In May of that year, he acted in the crazy cool seven/24 project with Tin Ceiling and the Non-Prophets, as a gang of actors, directors and writers created and presented seven plays within 24 hours. And in June, Joe performed in OnSite Theatre’s second production, the site-specific OVEREXPOSED, presented at Bruton-Stroube Photography Studios.
In the Fall of that year, he directed Midnight’s production of MASS APPEAL, featuring a performance by his son Travis, at the magnificient Christ Church Cathedral.
In 2009, Joe reprised his performance as Harry Truman in Midnight’s GIVE ‘EM HELL HARRY, presented as part of The Missouri History Museum’s theatre Series. And then he worked with OnSite Theatre again with their next two site-specific productions. He wrote their Spring production, EXHIBIT, which was staged within an unusual art exhibit entitled LOCUSTS AND HONEY at the new Craft Alliance Gallery space on Grand. And then appeared in the cast in their Fall production of AN EXTRAORDINARY DARKNESS at The Green Center in University City.
Joe then turned to more film work in 2010, as he prepared additional Midnight stage presentations. He appeared as an accountant for a soft-core film producer who was pressed into the role of Dracula in an underfunded film-within-a-film for the madcap feature THE SLACKS OF DRACULA (started in summer 2009, with filming resuming summer 2010); as a drifter who stumbles upon a horrifying ritual in the short BAIT (aimed at Portland’s H.P. Lovecraft Film Festival, shooting throughout 2010); as the cruel father who comes home to wreck more havoc on his damaged family in the gritty feature BUBBA MOON FACE (shot in March); as a research scientist swept up in monstrous evil in the feature FRANKENSTEIN: A Modern Prometheus (shot in March); and as a hired killer trying to retire from the biz in the short THE FIRST EXECUTION (short in April.)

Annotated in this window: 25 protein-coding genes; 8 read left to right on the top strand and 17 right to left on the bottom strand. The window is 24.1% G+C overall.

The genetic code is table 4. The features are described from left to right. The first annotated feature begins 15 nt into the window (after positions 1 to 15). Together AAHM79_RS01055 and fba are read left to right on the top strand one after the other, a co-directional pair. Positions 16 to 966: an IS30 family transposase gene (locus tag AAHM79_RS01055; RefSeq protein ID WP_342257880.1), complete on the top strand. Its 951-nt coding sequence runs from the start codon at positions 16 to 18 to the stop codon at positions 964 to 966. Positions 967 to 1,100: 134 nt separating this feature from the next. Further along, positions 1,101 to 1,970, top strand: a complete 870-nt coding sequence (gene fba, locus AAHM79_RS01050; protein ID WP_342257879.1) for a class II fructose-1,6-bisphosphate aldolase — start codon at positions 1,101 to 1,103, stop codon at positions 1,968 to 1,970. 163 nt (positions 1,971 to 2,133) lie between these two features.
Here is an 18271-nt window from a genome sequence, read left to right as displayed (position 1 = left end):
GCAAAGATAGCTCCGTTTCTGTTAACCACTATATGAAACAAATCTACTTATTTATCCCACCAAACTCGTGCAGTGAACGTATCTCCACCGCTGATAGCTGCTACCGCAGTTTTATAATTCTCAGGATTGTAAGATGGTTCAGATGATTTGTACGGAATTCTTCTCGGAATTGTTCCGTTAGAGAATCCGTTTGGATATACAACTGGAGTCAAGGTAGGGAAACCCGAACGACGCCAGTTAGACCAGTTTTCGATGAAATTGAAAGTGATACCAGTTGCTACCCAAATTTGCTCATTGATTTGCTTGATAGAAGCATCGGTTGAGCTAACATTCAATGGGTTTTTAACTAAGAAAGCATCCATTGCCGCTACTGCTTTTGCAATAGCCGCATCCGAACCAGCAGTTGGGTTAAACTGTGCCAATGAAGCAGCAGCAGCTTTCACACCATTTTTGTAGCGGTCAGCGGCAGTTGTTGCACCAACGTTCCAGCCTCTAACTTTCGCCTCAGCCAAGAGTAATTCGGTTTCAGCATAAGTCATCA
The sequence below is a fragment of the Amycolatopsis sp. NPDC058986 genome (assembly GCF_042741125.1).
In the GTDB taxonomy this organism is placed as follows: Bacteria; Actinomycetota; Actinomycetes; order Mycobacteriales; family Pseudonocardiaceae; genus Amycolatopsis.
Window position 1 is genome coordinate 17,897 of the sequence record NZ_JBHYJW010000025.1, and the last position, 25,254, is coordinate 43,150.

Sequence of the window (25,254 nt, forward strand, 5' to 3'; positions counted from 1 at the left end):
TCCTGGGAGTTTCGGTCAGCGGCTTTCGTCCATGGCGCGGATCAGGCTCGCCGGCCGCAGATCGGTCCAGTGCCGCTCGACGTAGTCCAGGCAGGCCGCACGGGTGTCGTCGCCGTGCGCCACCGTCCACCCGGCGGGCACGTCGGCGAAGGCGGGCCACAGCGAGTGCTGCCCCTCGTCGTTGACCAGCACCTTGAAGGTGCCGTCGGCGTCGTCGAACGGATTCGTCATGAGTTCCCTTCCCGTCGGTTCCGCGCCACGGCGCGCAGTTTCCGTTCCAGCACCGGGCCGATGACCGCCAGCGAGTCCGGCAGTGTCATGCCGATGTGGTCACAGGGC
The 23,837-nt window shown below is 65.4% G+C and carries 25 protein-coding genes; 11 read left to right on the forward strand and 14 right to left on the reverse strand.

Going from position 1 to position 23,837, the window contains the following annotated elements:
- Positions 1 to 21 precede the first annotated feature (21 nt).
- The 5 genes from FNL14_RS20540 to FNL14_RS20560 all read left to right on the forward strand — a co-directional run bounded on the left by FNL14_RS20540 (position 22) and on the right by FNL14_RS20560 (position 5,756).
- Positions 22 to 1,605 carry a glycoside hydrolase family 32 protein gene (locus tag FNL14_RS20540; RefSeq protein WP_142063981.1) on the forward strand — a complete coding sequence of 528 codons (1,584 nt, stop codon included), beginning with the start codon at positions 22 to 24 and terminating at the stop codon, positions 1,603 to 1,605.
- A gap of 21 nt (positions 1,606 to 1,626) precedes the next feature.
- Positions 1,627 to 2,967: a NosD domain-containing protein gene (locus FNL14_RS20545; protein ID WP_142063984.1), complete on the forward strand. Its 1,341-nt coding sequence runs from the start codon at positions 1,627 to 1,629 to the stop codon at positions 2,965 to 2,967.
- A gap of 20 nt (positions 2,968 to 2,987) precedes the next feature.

In the Spring of 2010, Joe and new Company member Sarah Whitney (and son Travis) collaborated on Mickle Maher’s AN APOLOGY For The Course And Outcome Of Certain Evens Delivered By DOCTOR JOHN FAUSTUS On This His Final Evening. It was a welcome re-visit to Maher’s work and world, and a bracing experience presenting, once more, at Dressel’s Pub.
Shortly after that, EXHIBIT, the film that Joe, in cooperation with OnSite Theatre and The Arbor Group, produced and wrote (based on the play he wrote for OnSite in 2009) was accepted into The St. Louis Filmmakers Showcase.
In the winter of 2011, Joe performed two roles as part of the company in two Black Rep productions, Shakespeare’s PERICLES and Lynn Nottage’s 2009 Pulitzer Prize winner, RUINED.
Joe then produced and acted in Midnight’s August, 2012, show MISTAKES WERE MADE at The Kranzberg in Grand Center. Films Joe acted in received screenings and acclaim during this time – FOR THE AGES won Best Silent Film at The St. Louis Filmmakers Showcase. And BUBBA MOON FACE played The St. Louis International Film Festival; a triumphant (if indie-flavored) screening and a slew of great reviews from bloggers around the nation (which can be seen on other sections of this site.)
He became part of The Black Rep staff at this time, serving as Marketing Director and making noise about the Company’s 35th Anniversary Season. Part of that season would include directing duties for NO CHILD… - the one-woman show by Nilaja Sun, featuring Patrese McClain.
Joe did parts in two short films during the winter of 2011-2012 – the lead in Christopher Jordan’s adaptation of Albert Camus’ THE PLAGUE, and a supporting role as a political operative in Aaron Coffman’s BLOWBACK.
He was also cast in supporting roles in two upcoming features for former colleagues – Pat Pinkston’s AN ALMOST PERFECT CRIME (Pat wrote EDEN, IOWA and was writing and directing this one), And new work from BUBBA’s director/writer Blake Eckard.
And Joe was cast in the September, 2012 Hot City production, GOODBYE RUBY TUESDAY by EM Lewis, a new play which won Hot City’s Greenhouse new play writing festival, directed by Bill Whitaker, who previously directed Joe in COBB for City Players and ONE EXTRAORDINARY DARKNESS for OnSite Theatre.
In the Spring of 2013, Joe performed in two new scripts - as Beatles roadie Mal Evans in Caitlin McCommis’ YOU WON’T SEE ME for Tesseract, and as cocaine kingpin Frank Lopez (and several other roles, almost all of which involved him being brutally slain) in Bob Mitchell’s Shakespearean take on SCARFACE, MONTANA for the 2013 St. Louis Fringe Festival.
His work in film continued, with the release of Julie Hale’s horror short, MARIAH, a role as a crime boss in Taylor Bevirt’s THE LAST JOB, and narration duties for Adam Zanzie’s short based on a Mark Twain story, THE BAD LITTLE BOY WHO DIDN’T COME TO GRIEF.
And he also working on the development of a cable/web series, a sci-fi series, GATEWAY, from Gene Pfeiffer and director Mike Sneden.
The Open Hydrant Theater Company in New York City chose Joe’s play, SOLDIER BOY, as one of its ten selections out of 300 submissions for its 2013 Short Play Festival, and it was performed in November, 2013.